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Hamburger A.,International Psychoanalytic University
Forum der Psychoanalyse | Year: 2016

Social traumatization is targeted at entire victim groups and occurs in a societal context. The classification of posttraumatic stress disorders in DSM-5, which intentionally fails to differentiate between different types of traumatic events, ignores the social factors of traumatogenic pathologies. Whereas clinical practice unanimously embraces the thorough exploration of patients’ individual life experiences and history of suffering, taking the relevant social and environmental factors into account, in the classification systems (DSM-5 and ICD-10) it has been decided to address posttraumatic disorders as individual pathologies and not as social phenomena. Even equating social trauma with a disease may foster this partial exclusion, which in turn can contribute to perpetuation of the posttraumatic condition. © 2016, Springer-Verlag Berlin Heidelberg.

The undisputed necessity of a reform of the Psychotherapist Act could open up the chance to reconsider the training of psychological psychotherapists and to completely renew the structure from the ground up. This article proposes that psychotherapy training should be designed based on the profession itself. Starting from the question of what a good psychotherapist needs to have learnt, a study curriculum is drafted which is structured towards this professional target from the very beginning. This direct training imparts psychotherapeutic competence based on a broad psychological, medical and social scientific education, encourages targeted social competences and enables clinical experience in advance. The training terminates after six years with a state examination and qualification for the profession of psychotherapist. Subsequently, qualified psychotherapists undertake a four-year in-house advanced professional education to an adult or pediatric and adolescent psychotherapist. After completing half of the study period, i.e. after three years, students decide on one of the scientifically recognized courses and subsequently the study course is partly procedure-related and mostly interprocedural. The study incorporates a practical year which accompanies the last four semesters as a half day practical training. Universities which want to offer this study course must be qualified to award doctorates and have a psychotherapy research walk-in clinic. They must also cooperate with recognized training partners who participate in the course of the study and professionally structure the four-year in-house advanced professional education. © 2013 Springer-Verlag Berlin Heidelberg.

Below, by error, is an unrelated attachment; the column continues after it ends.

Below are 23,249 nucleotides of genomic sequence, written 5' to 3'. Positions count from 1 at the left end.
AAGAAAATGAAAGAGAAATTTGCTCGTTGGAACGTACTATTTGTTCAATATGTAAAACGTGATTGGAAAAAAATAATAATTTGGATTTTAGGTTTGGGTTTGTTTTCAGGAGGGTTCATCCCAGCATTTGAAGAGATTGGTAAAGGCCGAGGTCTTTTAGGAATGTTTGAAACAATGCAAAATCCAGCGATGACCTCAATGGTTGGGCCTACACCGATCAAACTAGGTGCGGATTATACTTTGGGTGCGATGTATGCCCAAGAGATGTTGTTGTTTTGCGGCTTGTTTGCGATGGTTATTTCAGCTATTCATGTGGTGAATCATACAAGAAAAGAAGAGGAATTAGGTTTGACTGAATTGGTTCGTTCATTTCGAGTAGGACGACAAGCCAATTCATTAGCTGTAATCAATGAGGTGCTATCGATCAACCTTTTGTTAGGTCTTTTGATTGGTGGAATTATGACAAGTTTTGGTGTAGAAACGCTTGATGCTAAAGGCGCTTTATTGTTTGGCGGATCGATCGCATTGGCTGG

Streeck-Fischer A.,International Psychoanalytic University
Forum der Psychoanalyse | Year: 2016